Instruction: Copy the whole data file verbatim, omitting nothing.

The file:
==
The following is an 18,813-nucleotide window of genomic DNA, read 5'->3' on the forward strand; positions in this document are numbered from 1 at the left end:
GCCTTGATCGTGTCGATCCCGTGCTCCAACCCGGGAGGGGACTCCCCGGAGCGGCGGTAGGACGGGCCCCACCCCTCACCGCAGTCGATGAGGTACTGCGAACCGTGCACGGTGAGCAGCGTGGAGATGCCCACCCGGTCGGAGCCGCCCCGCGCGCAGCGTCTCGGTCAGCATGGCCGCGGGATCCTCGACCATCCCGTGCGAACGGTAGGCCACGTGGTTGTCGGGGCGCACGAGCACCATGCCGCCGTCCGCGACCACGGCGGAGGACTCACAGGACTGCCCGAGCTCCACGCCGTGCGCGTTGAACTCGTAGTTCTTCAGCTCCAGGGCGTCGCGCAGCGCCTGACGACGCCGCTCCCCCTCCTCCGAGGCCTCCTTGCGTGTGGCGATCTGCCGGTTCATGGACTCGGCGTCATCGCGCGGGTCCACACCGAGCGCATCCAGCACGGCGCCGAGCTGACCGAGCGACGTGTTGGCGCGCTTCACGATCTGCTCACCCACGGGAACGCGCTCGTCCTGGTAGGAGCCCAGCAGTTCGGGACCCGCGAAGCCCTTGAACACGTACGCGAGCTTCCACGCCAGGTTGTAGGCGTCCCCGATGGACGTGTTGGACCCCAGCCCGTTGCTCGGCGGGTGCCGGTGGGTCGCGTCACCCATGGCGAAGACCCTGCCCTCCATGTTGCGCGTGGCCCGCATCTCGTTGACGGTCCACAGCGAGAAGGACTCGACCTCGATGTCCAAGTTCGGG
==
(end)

The following is an 18,813-nucleotide window of genomic DNA, read 5'->3' on the forward strand; positions in this document are numbered from 1 at the left end:
GCCTTGATCGTGTCGATCCCGTGCTCCAACCCGGGAGGGGACTCCCCGGAGCGGCGGTAGGACGGGCCCCACCCCTCACCGCAGTCGATGAGGTACTGCGAACCGTGCACGGTGAGCAGCGTGGAGATGCCCACCCGGTCGGAGCCGCCCCGCGCGCAGCGTCTCGGTCAGCATGGCCGCGGGATCCTCGACCATCCCGTGCGAACGGTAGGCCACGTGGTTGTCGGGGCGCACGAGCACCATGCCGCCGTCCGCGACCACGGCGGAGGACTCACAGGACTGCCCGAGCTCCACGCCGTGCGCGTTGAACTCGTAGTTCTTCAGCTCCAGGGCGTCGCGCAGCGCCTGACGACGCCGCTCCCCCTCCTCCGAGGCCTCCTTGCGTGTGGCGATCTGCCGGTTCATGGACTCGGCGTCATCGCGCGGGTCCACACCGAGCGCATCCAGCACGGCGCCGAGCTGACCGAGCGACGTGTTGGCGCGCTTCACGATCTGCTCACCCACGGGAACGCGCTCGTCCTGGTAGGAGCCCAGCAGTTCGGGACCCGCGAAGCCCTTGAACACGTACGCGAGCTTCCACGCCAGGTTGTAGGCGTCCCCGATGGACGTGTTGGACCCCAGCCCGTTGCTCGGCGGGTGCCGGTGGGTCGCGTCACCCATGGCGAAGACCCTGCCCTCCATGTTGCGCGTGGCCCGCATCTCGTTGACGGTCCACAGCGAGAAGGACTCGACCTCGATGTCCAAGTTCGGG